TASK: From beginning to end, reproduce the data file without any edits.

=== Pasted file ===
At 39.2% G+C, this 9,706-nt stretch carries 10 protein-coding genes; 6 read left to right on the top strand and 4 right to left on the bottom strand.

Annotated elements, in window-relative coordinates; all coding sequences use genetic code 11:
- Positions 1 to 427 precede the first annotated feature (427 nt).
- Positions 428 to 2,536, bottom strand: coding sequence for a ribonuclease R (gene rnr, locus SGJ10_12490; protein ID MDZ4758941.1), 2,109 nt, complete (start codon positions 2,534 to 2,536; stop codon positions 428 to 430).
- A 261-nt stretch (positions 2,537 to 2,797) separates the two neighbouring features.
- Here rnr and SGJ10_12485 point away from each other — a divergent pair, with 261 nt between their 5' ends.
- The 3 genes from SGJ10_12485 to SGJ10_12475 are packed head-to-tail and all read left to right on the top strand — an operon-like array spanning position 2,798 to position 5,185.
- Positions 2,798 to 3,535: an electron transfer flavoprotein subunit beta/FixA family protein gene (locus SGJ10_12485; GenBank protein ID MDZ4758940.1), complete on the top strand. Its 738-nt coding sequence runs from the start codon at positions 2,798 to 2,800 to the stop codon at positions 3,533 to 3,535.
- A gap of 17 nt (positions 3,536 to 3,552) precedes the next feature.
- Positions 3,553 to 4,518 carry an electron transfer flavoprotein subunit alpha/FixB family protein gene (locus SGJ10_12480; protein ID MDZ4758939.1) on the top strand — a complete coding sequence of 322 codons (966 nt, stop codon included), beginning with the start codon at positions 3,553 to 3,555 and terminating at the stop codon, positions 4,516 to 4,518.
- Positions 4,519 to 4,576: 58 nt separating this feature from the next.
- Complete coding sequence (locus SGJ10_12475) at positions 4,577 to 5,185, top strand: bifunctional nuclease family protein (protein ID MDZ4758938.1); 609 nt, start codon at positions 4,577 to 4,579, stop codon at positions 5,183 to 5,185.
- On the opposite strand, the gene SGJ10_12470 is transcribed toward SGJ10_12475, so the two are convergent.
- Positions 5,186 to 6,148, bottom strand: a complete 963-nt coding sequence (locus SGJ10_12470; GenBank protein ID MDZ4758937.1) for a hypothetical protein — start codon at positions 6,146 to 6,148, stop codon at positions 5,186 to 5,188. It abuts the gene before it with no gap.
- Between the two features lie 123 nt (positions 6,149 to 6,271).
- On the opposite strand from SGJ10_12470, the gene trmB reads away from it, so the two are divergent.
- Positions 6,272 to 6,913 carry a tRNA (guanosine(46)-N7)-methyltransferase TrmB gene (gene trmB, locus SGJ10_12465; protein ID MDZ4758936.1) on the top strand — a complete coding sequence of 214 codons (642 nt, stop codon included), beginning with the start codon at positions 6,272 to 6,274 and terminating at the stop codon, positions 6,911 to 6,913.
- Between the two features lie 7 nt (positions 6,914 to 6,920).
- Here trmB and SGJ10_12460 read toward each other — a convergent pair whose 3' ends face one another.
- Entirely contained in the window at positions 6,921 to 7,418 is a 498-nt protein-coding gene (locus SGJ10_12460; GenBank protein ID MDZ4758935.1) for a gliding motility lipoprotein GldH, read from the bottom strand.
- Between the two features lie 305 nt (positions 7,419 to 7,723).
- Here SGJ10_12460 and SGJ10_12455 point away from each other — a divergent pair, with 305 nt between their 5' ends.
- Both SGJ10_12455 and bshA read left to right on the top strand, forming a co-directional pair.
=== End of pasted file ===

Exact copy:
At 39.2% G+C, this 9,706-nt stretch carries 10 protein-coding genes; 6 read left to right on the top strand and 4 right to left on the bottom strand.

Annotated elements, in window-relative coordinates; all coding sequences use genetic code 11:
- Positions 1 to 427 precede the first annotated feature (427 nt).
- Positions 428 to 2,536, bottom strand: coding sequence for a ribonuclease R (gene rnr, locus SGJ10_12490; protein ID MDZ4758941.1), 2,109 nt, complete (start codon positions 2,534 to 2,536; stop codon positions 428 to 430).
- A 261-nt stretch (positions 2,537 to 2,797) separates the two neighbouring features.
- Here rnr and SGJ10_12485 point away from each other — a divergent pair, with 261 nt between their 5' ends.
- The 3 genes from SGJ10_12485 to SGJ10_12475 are packed head-to-tail and all read left to right on the top strand — an operon-like array spanning position 2,798 to position 5,185.
- Positions 2,798 to 3,535: an electron transfer flavoprotein subunit beta/FixA family protein gene (locus SGJ10_12485; GenBank protein ID MDZ4758940.1), complete on the top strand. Its 738-nt coding sequence runs from the start codon at positions 2,798 to 2,800 to the stop codon at positions 3,533 to 3,535.
- A gap of 17 nt (positions 3,536 to 3,552) precedes the next feature.
- Positions 3,553 to 4,518 carry an electron transfer flavoprotein subunit alpha/FixB family protein gene (locus SGJ10_12480; protein ID MDZ4758939.1) on the top strand — a complete coding sequence of 322 codons (966 nt, stop codon included), beginning with the start codon at positions 3,553 to 3,555 and terminating at the stop codon, positions 4,516 to 4,518.
- Positions 4,519 to 4,576: 58 nt separating this feature from the next.
- Complete coding sequence (locus SGJ10_12475) at positions 4,577 to 5,185, top strand: bifunctional nuclease family protein (protein ID MDZ4758938.1); 609 nt, start codon at positions 4,577 to 4,579, stop codon at positions 5,183 to 5,185.
- On the opposite strand, the gene SGJ10_12470 is transcribed toward SGJ10_12475, so the two are convergent.
- Positions 5,186 to 6,148, bottom strand: a complete 963-nt coding sequence (locus SGJ10_12470; GenBank protein ID MDZ4758937.1) for a hypothetical protein — start codon at positions 6,146 to 6,148, stop codon at positions 5,186 to 5,188. It abuts the gene before it with no gap.
- Between the two features lie 123 nt (positions 6,149 to 6,271).
- On the opposite strand from SGJ10_12470, the gene trmB reads away from it, so the two are divergent.
- Positions 6,272 to 6,913 carry a tRNA (guanosine(46)-N7)-methyltransferase TrmB gene (gene trmB, locus SGJ10_12465; protein ID MDZ4758936.1) on the top strand — a complete coding sequence of 214 codons (642 nt, stop codon included), beginning with the start codon at positions 6,272 to 6,274 and terminating at the stop codon, positions 6,911 to 6,913.
- Between the two features lie 7 nt (positions 6,914 to 6,920).
- Here trmB and SGJ10_12460 read toward each other — a convergent pair whose 3' ends face one another.
- Entirely contained in the window at positions 6,921 to 7,418 is a 498-nt protein-coding gene (locus SGJ10_12460; GenBank protein ID MDZ4758935.1) for a gliding motility lipoprotein GldH, read from the bottom strand.
- Between the two features lie 305 nt (positions 7,419 to 7,723).
- Here SGJ10_12460 and SGJ10_12455 point away from each other — a divergent pair, with 305 nt between their 5' ends.
- Both SGJ10_12455 and bshA read left to right on the top strand, forming a co-directional pair.